The solubility of $\ce{PbSO4(s)}$ increase with the addition of $\ce{H2SO4}.$ Why?

I don't quite understand this. When dissolving $\ce{PbSO4(s)}$ we get the equilibrium equation:

$$\ce{PbSO4(s) <=> Pb^2+ + SO4^2-}$$

I know $\ce{H2SO4}$ is a strong acid, that will dissociate completely (or almost completely), like this:

$$ \begin{align} \ce{H2SO4 &-> H+ + HSO4-}\\ \ce{HSO4- &-> H+ + SO4^2-} \end{align} $$

So as far as I can see, the concentration of $\ce{SO4^2-}$ increases, which should give a lower solubility of $\ce{PbSO4(s)}$ (common ion effect). What am I missing?

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    $\begingroup$ $\ce{H2SO4}$ is a strong acid all right, but $\ce{HSO4^-}$ is not that strong. $\endgroup$ – Ivan Neretin May 15 at 7:33
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    $\begingroup$ Thank you. So what will happen? H+ from the acid will react with SO42- from the compound to form HSO4-, which will only partly dissociate? (I.e. the concentration of SO42- will be reduced) $\endgroup$ – Kdbmvp May 15 at 7:40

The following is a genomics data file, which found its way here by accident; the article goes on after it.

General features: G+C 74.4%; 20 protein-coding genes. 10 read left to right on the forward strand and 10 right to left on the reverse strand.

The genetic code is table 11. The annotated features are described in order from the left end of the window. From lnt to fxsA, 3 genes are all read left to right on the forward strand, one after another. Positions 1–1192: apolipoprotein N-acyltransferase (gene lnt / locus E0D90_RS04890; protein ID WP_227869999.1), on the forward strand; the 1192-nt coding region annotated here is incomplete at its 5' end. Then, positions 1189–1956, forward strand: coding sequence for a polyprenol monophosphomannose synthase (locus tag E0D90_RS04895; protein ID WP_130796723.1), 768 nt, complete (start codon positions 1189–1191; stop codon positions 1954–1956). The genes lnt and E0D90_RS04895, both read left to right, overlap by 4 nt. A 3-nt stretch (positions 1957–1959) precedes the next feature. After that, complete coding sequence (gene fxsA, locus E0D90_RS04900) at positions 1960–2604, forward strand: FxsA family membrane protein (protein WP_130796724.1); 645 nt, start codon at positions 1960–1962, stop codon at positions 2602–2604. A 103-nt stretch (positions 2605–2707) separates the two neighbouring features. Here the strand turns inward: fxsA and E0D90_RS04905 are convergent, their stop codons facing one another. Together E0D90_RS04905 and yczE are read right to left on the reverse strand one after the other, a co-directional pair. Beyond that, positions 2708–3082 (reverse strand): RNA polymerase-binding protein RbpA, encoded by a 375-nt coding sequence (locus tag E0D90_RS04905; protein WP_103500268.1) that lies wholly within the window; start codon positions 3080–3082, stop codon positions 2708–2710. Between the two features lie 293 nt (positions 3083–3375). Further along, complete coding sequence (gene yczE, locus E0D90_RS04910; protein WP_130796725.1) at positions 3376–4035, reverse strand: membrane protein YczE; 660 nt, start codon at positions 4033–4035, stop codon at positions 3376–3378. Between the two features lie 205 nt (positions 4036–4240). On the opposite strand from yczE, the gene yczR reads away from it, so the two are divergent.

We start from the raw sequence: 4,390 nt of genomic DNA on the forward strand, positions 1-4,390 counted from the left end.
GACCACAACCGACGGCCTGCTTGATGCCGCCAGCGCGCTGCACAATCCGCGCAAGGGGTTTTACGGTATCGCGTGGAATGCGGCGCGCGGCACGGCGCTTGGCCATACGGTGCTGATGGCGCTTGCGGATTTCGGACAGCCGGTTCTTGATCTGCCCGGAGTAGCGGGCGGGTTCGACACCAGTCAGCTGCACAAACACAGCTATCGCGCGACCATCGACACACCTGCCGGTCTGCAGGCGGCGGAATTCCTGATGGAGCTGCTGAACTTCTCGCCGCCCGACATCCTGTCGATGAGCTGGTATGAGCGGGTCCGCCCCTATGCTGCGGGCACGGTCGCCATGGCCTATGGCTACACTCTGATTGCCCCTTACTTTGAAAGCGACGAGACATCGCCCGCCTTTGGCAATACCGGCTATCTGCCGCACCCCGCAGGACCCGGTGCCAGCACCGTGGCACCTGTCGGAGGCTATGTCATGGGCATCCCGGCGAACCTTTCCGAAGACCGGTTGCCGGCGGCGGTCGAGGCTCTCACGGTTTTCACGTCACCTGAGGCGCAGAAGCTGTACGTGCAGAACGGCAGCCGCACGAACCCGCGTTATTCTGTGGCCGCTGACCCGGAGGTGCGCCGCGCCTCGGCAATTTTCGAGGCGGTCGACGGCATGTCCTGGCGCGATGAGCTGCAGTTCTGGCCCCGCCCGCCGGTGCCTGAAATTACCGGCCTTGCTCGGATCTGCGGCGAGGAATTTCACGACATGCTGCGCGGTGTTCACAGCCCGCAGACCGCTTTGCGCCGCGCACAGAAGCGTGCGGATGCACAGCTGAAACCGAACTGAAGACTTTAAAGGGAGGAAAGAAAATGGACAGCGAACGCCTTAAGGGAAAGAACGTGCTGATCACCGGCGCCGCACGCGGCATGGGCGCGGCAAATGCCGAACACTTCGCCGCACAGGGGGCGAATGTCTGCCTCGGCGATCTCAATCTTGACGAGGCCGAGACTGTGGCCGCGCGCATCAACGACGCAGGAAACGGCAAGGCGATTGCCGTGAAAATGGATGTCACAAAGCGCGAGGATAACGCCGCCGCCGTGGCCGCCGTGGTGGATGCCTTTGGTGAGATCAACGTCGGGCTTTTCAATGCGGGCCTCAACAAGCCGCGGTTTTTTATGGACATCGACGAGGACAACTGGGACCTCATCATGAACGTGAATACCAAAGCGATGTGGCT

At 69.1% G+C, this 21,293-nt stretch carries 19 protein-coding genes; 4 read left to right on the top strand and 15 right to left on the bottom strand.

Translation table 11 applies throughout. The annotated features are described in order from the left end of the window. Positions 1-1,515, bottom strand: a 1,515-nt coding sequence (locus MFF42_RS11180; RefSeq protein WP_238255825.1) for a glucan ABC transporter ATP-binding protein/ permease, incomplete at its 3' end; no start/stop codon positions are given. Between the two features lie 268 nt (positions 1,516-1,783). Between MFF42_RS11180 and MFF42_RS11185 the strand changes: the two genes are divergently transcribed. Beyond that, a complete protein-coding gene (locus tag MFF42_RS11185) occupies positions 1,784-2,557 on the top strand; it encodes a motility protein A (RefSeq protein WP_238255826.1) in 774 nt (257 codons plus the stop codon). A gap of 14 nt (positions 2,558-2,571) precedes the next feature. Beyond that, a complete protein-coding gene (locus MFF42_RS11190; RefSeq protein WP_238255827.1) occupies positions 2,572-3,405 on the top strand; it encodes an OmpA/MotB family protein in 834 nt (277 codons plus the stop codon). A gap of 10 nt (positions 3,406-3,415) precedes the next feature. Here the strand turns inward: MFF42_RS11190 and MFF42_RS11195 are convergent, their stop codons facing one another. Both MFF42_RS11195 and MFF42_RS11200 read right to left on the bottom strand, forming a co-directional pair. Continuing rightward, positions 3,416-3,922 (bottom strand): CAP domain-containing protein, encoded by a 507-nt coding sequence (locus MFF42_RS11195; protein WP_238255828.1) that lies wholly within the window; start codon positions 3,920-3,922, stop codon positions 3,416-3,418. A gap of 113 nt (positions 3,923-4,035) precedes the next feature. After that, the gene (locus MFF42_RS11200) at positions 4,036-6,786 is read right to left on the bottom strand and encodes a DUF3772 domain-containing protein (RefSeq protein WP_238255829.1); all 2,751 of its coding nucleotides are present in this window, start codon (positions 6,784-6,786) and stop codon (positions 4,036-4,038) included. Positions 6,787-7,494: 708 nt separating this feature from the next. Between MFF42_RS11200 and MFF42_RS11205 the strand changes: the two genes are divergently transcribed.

• $\begingroup$ That's right.$\!$ $\endgroup$ – Ivan Neretin May 15 at 7:59
  • $\begingroup$ AFAIK, lead sulphate forms in concentrated sulphuric acid soluble lead hydrogen sulphate, Pb(HSO4)2, what is supported by protonization of sulphate anion. Kind of calcium carbonate analogy. $\endgroup$ – Poutnik May 15 at 8:07
  • $\begingroup$ How could I know on beforehand that HSO4- was not a that strong acid? I have a table work of pKa values, and I notice that H2SO4 has a pKa value of <0 where as HSO4- has a pKa value of 1.99. $\endgroup$ – Kdbmvp May 15 at 8:22

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